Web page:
Main Street Family Pharmacy in Tennessee voluntarily recalls steroid product in 11 states
Five people in Illinois develop abscesses; two complications develop in North Carolina
The pharmacy is currently on probation as a result of a recent inspection
No cases of meningitis or other life-threatening infections have been reported
A Tennessee compounding pharmacy on probation has voluntarily recalled an anti-inflammatory steroid injection in at least 11 states after seven patients developed abscesses in North Carolina and Illinois, officials said Friday.
State and federal health organizations are investigating Main Street Family Pharmacy, LLC, in Newbern, Tennessee, and its preservative-free methylprednisolone acetate, or MPA, a steroid product used for a range of conditions.
The pharmacy “is currently on probation as a result of a recent inspection,” the Tennessee Department of Health said in a statement. The agency didn’t provide further details.
The Tennessee Board of Pharmacy licensed the compounding pharmacy in 1985, the state health agency said. It was licensed as a manufacturer/wholesaler/distributor in 2010, the state agency said.
Officials with the compounding pharmacy couldn’t be immediately reached for comment Friday.
Cooperating with authorities, the pharmacy has voluntarily recalled all of its sterile products, including MPA, authorities said.
No cases of meningitis or other life-threatening infections have been reported, authorities said.
“Health officials believe, in reviewing preliminary information about when the material could have been appropriately used, there is not an ongoing risk to those now needing treatments,” the Tennessee health agency said.
Melthyprednisone acetate is an injectable form of a popular steroid medication and is used to treat inflammation throughout the body. It’s most commonly used to treat arthritic joint pain, but can also be used for other conditions like allergic reactions, sports-related injuries, immune system disorders, certain cancers and various other types of inflammatory diseases.
In the wake of the recent complications, the Food and Drug Administration and Tennessee health officials began inspecting the facility on Wednesday.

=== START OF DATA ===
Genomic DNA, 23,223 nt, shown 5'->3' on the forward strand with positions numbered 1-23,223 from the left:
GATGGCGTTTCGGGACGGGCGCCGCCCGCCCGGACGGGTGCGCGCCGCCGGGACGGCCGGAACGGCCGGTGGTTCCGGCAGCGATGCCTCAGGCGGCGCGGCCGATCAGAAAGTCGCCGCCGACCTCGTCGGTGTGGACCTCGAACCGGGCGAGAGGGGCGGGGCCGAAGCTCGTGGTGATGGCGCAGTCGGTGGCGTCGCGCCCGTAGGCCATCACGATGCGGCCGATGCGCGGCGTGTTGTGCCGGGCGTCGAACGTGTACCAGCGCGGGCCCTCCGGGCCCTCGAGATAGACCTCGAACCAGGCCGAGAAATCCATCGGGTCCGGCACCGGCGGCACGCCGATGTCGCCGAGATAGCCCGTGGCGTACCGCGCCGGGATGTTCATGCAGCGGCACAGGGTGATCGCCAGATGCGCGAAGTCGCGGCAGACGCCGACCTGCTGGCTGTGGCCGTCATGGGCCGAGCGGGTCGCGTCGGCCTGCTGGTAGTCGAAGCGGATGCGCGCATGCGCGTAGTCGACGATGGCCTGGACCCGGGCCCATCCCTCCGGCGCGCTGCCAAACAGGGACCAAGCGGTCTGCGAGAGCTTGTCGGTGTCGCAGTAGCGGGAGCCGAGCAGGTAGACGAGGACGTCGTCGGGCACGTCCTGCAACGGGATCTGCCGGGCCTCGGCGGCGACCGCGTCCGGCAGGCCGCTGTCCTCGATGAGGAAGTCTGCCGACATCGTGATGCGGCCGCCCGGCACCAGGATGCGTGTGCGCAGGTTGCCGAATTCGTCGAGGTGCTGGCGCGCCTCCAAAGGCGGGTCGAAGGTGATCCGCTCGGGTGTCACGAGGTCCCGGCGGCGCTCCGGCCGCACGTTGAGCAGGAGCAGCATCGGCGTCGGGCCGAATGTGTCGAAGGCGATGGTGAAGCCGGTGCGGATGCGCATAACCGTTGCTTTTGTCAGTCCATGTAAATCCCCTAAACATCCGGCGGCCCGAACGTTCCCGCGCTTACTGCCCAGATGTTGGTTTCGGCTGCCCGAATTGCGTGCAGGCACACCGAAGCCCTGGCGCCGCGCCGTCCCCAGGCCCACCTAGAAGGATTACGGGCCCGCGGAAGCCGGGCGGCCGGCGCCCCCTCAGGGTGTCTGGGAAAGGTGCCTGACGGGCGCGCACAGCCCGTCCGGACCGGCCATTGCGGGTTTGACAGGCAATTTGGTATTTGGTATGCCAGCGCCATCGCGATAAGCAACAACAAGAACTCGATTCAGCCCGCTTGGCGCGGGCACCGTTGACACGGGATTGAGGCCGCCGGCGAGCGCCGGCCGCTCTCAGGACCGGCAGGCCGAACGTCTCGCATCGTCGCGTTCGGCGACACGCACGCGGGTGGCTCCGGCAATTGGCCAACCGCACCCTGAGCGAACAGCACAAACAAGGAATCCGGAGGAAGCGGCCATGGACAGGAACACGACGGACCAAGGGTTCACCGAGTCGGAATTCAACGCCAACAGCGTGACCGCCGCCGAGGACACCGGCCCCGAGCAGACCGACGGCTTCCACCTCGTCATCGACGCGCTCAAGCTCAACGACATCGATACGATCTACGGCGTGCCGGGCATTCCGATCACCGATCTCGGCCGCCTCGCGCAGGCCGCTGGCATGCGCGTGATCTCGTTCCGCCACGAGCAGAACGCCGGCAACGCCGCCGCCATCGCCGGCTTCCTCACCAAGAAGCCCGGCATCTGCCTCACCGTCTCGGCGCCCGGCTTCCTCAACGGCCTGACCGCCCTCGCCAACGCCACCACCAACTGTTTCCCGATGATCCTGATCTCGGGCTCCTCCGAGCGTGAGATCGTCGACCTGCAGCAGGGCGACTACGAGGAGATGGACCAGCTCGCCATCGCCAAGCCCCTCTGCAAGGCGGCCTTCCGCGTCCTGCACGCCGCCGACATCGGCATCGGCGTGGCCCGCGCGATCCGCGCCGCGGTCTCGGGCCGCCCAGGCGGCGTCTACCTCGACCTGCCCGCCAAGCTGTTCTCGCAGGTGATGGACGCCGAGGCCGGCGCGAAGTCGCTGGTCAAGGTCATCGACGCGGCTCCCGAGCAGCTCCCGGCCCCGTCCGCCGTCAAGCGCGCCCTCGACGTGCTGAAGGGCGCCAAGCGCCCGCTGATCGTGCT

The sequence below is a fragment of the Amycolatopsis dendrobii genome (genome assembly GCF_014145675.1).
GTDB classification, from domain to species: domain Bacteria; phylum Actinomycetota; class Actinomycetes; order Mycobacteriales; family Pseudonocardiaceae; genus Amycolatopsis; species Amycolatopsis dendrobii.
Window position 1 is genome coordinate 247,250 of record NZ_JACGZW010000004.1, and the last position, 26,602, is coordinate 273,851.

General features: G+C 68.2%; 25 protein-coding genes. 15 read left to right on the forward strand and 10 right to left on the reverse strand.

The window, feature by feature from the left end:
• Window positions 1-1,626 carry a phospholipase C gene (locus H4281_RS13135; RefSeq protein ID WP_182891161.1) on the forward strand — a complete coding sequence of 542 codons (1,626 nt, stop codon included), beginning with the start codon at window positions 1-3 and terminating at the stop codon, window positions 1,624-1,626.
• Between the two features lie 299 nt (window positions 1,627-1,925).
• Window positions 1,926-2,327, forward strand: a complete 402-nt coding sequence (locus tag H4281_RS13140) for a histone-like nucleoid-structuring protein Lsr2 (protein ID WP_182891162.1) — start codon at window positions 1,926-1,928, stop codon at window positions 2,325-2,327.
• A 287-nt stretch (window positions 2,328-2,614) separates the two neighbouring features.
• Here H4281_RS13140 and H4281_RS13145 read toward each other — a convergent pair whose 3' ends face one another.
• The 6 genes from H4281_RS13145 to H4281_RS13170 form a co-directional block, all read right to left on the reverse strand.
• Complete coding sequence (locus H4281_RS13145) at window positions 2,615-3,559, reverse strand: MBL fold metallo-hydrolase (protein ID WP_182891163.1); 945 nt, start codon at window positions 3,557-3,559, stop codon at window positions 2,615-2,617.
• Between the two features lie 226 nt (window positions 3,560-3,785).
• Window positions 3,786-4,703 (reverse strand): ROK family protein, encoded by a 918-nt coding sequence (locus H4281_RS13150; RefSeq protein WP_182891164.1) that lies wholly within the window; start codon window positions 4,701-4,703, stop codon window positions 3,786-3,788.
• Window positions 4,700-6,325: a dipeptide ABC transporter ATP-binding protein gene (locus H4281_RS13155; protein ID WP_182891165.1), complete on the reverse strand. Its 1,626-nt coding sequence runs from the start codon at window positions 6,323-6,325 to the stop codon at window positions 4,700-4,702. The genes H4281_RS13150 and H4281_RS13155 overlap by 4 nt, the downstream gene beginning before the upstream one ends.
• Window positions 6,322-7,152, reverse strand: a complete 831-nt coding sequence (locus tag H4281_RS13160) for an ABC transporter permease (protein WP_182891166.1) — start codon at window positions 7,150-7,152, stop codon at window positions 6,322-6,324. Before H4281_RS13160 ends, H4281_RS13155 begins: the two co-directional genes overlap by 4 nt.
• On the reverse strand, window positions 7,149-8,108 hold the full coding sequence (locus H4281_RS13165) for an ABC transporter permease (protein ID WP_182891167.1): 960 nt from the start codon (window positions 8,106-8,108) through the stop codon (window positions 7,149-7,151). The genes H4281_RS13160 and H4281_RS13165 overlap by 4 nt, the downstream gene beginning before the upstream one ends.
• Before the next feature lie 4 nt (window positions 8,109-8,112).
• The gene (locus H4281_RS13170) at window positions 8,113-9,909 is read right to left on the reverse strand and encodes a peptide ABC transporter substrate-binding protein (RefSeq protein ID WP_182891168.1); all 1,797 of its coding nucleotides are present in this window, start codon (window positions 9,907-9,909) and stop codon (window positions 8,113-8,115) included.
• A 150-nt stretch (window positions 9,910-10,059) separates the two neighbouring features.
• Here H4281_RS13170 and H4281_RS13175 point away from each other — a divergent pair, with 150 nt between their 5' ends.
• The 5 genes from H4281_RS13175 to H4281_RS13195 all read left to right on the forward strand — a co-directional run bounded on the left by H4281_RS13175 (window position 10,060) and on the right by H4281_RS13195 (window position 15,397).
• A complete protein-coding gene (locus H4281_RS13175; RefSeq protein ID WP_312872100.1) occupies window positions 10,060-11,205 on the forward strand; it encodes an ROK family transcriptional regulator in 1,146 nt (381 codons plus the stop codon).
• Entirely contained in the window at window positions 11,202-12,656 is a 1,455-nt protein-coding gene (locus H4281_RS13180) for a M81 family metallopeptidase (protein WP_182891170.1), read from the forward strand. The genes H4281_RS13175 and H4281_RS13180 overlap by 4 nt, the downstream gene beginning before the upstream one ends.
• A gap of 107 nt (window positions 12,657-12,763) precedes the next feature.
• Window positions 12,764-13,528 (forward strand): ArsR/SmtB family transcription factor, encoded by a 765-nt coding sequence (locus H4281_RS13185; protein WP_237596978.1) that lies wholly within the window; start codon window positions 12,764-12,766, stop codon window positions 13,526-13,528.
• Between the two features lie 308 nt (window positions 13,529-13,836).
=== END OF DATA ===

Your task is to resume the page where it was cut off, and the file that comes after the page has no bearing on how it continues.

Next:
“The pharmacy staff and management have been cooperative,” the state health agency said. “The pharmacy has agreed to stop sterile compounding pending resolution of the current investigation.”
Five people in Illinois developed abscesses after receiving injections of MPA, state health authorities said. All five Illinois patients received the shots at Logan Primary Care clinic in Herrin between January 3 and February 21, officials said.
Two people in North Carolina developed complications after receiving the injections at a clinic in Greenville, state health officials said. The pharmacy shipped MPA to a total of three North Carolina clinics: Carolina Arthritis Center in Pitt County, Bailey Family Practice Center in Nash County, and Shallote Medical Center in Brunswick County. State and local health officials are now working with those three facilities.
Illinois health authorities said that one of the cases in North Carolina “indicates a fungal infection as the cause of an abscess that developed after injection with MPA from the compounding pharmacy.”
North Carolina authorities said skin abscesses have been the complications identified so far. The Tennessee pharmacy “has agreed to voluntary surrender its North Carolina pharmacy license,” according to a statement by North Carolina Board of Pharmacy and the North Carolina Department of Health and Human Services.
Besides Illinois and North Carolina, the Tennessee pharmacy has distributed the steroid injection to nine more states: Alabama, Arkansas, California, Florida, Kentucky, Louisiana, Mississippi, New Mexico, and South Carolina.
CNN’s Matt Sloane contributed to this report.